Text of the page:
Sort of the same general idea as the Bergdorf's windows that I always like so much, but without as much commitment to taking whatever the theme is to the absolute nth degree of crazed, lavish opulence (hey, let's take this polar bear taxidermy form and completely cover it it with six hundred miles of upholstery fringe!). Meh. This year's were a little better, in fact they were tied in with the bubble-machine theme of the light show, the idea was that the bubbles were being produced by elaborately dressed mannequins operating machinery...interesting, but still didn't grab us. We moseyed, sidled, and elbowed our way on.
But before that...we had a mission to complete in Rockefeller Center.
YAY! TEUSCHER CHOCOLATE!
On past the tree and the rink again - glad I stopped to take pictures and watch the skaters the day before I went to Michigan because there was no way that was happening this time. I did get one nice shot - the little fold-out viewfinder screen on the back of the Lumix is wonderful for this sort of periscopic photography!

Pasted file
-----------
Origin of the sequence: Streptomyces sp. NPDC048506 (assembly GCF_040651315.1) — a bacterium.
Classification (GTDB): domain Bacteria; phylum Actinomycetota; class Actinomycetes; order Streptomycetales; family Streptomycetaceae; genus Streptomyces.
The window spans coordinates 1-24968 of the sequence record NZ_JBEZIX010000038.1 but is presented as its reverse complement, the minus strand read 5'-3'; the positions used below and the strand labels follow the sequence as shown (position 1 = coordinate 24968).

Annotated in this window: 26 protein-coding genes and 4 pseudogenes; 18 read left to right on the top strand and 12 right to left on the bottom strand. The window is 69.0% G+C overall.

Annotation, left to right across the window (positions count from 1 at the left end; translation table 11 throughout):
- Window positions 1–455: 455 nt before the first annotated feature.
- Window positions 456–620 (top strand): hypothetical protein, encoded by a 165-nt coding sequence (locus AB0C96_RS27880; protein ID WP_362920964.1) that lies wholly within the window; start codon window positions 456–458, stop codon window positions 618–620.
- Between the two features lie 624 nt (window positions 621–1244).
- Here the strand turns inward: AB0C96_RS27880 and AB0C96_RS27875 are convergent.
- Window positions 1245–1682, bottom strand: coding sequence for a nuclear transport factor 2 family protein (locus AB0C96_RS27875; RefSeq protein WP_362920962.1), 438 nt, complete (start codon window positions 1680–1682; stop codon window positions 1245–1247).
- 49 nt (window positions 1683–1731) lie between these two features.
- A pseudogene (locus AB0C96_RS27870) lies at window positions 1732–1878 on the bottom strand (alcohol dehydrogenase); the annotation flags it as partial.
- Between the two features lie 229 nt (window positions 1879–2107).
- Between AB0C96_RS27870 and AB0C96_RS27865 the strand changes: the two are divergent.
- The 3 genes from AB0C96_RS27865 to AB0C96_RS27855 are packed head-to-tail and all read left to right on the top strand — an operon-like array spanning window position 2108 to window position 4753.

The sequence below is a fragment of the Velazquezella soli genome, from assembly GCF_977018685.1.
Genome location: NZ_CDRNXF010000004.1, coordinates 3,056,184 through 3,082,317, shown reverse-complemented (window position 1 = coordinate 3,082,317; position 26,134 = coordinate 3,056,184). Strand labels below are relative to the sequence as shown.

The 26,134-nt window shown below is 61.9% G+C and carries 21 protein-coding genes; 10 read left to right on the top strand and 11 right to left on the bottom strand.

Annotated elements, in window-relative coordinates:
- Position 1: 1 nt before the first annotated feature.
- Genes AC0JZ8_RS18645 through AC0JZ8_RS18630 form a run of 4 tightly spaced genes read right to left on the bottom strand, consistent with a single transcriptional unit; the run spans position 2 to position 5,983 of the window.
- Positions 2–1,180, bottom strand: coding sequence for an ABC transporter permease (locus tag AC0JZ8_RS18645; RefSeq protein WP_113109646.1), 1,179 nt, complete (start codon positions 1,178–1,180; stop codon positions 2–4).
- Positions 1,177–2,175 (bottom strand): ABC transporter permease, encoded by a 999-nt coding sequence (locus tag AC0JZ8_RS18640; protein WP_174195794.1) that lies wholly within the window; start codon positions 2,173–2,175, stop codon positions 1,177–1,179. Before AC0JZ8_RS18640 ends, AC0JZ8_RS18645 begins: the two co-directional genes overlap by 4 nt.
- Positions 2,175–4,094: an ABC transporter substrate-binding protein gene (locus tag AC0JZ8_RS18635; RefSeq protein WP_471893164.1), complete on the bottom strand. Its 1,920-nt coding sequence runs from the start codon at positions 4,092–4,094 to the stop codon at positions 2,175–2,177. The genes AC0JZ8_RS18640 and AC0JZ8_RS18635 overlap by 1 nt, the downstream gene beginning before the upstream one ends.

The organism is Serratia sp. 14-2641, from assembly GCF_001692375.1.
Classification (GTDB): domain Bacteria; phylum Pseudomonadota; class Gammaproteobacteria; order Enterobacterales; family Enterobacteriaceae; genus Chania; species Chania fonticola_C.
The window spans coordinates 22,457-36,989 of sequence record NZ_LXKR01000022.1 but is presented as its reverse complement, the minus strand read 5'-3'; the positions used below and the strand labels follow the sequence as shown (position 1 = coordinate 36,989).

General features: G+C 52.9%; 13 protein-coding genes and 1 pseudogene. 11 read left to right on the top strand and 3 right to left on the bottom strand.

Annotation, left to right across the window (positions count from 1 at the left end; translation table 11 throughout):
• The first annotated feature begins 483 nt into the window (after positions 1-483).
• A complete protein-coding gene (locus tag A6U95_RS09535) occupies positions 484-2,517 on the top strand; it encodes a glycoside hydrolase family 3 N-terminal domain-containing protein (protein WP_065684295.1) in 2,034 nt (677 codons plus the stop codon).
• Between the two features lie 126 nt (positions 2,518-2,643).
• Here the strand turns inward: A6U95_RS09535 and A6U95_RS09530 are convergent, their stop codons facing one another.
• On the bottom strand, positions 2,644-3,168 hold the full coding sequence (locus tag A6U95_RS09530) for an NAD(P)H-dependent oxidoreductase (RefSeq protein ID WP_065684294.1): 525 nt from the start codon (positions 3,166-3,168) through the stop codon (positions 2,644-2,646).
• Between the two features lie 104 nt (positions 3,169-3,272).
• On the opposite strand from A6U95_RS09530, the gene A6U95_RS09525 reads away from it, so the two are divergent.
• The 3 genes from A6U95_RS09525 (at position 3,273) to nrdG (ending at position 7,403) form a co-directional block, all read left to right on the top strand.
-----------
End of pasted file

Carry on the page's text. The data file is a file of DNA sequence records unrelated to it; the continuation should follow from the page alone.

After that & the quick look at the Sak's windows, we had 2 more stops before dinner - both favorites, but Tiffany's totally blew us away this year. Their display windows are designed to showcase jewelry, and their holiday window designers always create beautiful little sets within that limited space. This year, though, they outdid themselves with a carousel theme - with the little jewel-case windows framed with carousel-art facings, complete with lights!
They'd framed out the windows even further with beveled & etched mirrors, and inside of those...well, I know it's the wrong season, but it was like looking into the most wonderful sugar egg ever made. Look - that's a little teeny Tiffany's in there -
You can't see it in that shot, but if you move over a little bit - look, just around the corner at the end of the street - there's a tiny carousel -